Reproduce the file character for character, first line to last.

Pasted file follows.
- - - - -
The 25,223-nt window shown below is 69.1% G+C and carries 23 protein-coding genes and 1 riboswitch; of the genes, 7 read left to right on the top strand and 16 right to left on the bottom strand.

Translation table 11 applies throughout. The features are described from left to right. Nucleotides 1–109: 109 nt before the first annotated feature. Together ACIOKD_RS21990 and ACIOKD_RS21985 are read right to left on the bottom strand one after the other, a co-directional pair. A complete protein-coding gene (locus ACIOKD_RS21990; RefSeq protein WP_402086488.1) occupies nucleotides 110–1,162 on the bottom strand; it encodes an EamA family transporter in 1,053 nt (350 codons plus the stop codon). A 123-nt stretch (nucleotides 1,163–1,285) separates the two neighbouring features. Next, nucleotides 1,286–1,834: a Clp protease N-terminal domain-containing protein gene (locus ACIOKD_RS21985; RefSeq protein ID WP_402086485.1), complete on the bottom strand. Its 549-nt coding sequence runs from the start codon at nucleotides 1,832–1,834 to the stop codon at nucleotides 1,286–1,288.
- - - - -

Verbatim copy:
The 25,223-nt window shown below is 69.1% G+C and carries 23 protein-coding genes and 1 riboswitch; of the genes, 7 read left to right on the top strand and 16 right to left on the bottom strand.

Translation table 11 applies throughout. The features are described from left to right. Nucleotides 1–109: 109 nt before the first annotated feature. Together ACIOKD_RS21990 and ACIOKD_RS21985 are read right to left on the bottom strand one after the other, a co-directional pair. A complete protein-coding gene (locus ACIOKD_RS21990; RefSeq protein WP_402086488.1) occupies nucleotides 110–1,162 on the bottom strand; it encodes an EamA family transporter in 1,053 nt (350 codons plus the stop codon). A 123-nt stretch (nucleotides 1,163–1,285) separates the two neighbouring features. Next, nucleotides 1,286–1,834: a Clp protease N-terminal domain-containing protein gene (locus ACIOKD_RS21985; RefSeq protein ID WP_402086485.1), complete on the bottom strand. Its 549-nt coding sequence runs from the start codon at nucleotides 1,832–1,834 to the stop codon at nucleotides 1,286–1,288.